Link to other nodes

(Epipheus) #1

First off, I love this CMS, btw. It’s the first one that resonated with me, but I have to be missing something. Is there a simple way to add a field to a node that represents a link to another node? Some builtin? Or is it something like:

field :button_link, :select, choices: -> {}, multiple: false
field :button_link, :select, choices: -> {PushType::Node.where(type: "blah").map(&:title)}, multiple: false

I would expect something like:

field :button_link, :node_links # or even something sexier

(Aaron Russell) #2

There’s a field for that :slight_smile:

The RelationField is the way to go here. With relations, the field name must end in _id (or _ids if using the :multiple option).

A few examples:

# By default the relation class will be inferred from the field name
# So here we assume you're associating with an Article
field :article_id, :relation
field :article_ids, :relation, multiple: true

# Alternatively, explicitly set the relation with to :to option
field :feature_article_id, :relation, to: :article

# The :scope option allows you to invoke scopes on the relation class
field :article_id, :relation, scope: -> { published }

# If you pass a hash tree then the select field options will be a nested list
field :page_id, :relation, to: 'push_type/node', scope: -> { published.hash_tree }

# By default the select field will map the object id to the value, and title as the option text
# This can be customised with the :mapping option
field :comment_id, :relation, mapping: { value: :id, text: :author_name }

# In your templates, access the associated object the way you'd expect
@node.article # => #<Article>

In the future I’d like to see a Node Browser field, which allows you to browse through and select a node from your entire content tree… but until then, the relation field is the way to go.

(Epipheus) #3

cool… and the nested list is however nested the hash is? very cool.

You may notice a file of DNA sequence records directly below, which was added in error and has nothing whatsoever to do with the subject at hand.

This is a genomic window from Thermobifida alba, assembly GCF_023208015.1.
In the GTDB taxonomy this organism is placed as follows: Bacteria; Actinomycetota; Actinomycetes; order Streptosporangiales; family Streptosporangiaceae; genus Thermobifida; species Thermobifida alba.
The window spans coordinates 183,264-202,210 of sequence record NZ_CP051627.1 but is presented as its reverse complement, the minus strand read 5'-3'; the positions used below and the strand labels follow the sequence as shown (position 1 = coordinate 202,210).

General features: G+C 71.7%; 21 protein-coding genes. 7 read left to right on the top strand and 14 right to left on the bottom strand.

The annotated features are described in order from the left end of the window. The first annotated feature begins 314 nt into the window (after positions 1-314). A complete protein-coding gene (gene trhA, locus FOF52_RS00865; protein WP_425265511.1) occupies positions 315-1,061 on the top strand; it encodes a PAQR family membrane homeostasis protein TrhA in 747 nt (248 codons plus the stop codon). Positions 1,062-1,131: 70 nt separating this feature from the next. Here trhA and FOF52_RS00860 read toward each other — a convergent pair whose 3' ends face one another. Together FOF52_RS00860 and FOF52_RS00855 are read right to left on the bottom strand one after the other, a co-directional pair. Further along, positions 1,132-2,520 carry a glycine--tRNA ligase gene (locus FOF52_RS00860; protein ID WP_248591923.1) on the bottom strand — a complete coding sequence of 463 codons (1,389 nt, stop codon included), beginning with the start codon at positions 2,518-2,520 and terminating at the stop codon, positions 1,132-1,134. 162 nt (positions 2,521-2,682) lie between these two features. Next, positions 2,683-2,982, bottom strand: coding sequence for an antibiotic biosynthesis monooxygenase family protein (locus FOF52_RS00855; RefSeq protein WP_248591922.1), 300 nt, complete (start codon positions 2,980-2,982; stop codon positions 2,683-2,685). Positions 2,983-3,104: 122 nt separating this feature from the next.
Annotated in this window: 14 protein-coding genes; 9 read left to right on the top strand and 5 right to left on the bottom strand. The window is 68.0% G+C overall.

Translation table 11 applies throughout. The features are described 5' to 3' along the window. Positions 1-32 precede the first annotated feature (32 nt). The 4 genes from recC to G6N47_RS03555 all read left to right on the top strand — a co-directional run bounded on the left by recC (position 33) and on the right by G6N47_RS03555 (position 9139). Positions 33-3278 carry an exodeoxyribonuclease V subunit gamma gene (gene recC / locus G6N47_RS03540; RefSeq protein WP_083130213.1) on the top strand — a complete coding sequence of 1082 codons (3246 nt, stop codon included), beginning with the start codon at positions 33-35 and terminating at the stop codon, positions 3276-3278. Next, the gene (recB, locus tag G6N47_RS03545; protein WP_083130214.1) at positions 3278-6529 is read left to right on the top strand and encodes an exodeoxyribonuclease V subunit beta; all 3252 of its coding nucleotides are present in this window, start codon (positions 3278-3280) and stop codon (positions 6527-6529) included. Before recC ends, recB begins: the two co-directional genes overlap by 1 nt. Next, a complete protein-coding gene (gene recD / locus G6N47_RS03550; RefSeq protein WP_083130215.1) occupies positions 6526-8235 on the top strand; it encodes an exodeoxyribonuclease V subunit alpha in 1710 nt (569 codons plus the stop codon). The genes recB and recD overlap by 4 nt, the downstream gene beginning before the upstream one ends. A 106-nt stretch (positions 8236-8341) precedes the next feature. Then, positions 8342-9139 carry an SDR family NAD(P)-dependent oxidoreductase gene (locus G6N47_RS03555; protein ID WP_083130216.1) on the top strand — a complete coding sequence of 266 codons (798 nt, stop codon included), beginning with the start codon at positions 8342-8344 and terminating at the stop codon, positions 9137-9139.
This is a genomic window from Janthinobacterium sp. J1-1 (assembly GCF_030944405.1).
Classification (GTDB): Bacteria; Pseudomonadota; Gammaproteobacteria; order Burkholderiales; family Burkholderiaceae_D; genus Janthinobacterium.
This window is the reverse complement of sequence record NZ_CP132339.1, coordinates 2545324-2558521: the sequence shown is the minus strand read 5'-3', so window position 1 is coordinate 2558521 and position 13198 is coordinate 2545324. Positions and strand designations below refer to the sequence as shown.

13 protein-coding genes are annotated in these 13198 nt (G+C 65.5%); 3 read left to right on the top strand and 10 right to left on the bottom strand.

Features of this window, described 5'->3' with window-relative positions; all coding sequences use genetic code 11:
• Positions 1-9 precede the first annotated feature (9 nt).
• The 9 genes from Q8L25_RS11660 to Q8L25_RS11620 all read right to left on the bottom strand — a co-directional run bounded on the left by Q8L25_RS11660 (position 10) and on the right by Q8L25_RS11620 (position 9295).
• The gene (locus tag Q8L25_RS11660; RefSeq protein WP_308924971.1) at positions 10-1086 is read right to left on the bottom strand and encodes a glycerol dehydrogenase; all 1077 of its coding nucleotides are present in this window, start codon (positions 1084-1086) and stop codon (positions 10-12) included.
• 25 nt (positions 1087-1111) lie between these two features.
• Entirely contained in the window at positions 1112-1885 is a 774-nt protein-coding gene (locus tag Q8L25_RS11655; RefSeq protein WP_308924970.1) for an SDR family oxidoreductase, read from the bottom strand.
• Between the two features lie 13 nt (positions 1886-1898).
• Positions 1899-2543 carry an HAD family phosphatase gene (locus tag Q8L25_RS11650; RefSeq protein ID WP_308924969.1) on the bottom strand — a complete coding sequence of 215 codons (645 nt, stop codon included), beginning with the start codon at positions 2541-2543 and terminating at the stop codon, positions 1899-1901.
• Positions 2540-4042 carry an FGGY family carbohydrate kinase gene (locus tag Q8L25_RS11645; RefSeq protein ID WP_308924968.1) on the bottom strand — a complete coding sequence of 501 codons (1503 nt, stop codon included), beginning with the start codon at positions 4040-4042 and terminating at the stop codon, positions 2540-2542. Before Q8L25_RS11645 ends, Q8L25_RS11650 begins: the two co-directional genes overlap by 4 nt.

(Epipheus) #4

wait, is .hash_tree a builtin for getting a hash of a Node’s descendents?

(Aaron Russell) #5

Yes. We depend on closure_tree for the tree-like behaviour, so we get all of the class and instance methods closure tree provides:

I’d be a bit careful with .hash_tree - in the example I gave above it’s essentially querying the entire tree which on a big site might not be a sensible thing to do.

(Priit Pärna) #6

Instead of starting a new thread… I’ll post my question here.

I would like to create a relation field what’s connected/mapped to two nodes (page, event_page)

# Something like that, note that this code DOESN'T work!
field :link_to_page_id, :relation, to: [:page, :event_page], scope: -> { published }

Is there any way to make this happen? Currently using bad published.hash_tree scope what includes all nodes

field :link_to_page_id, :relation, to: 'push_type/node', scope: -> { published.hash_tree }

Thanks! :nerd_face:

(Aaron Russell) #7

Yes I think you could do this, by adding the node types as part of the scoped query:

field :link_to_page_id, :relation, to: 'push_type/node',
  scope: -> { where(type: %w(Page EventPage)).published }

(Priit Pärna) #8

Thanks! I just added .hash_tree to the end so it’s visually better to understand some structure.

field :link_to_page_id, :relation, to: 'push_type/node', scope: -> { where(type: %w(Page EventPage)).published.hash_tree }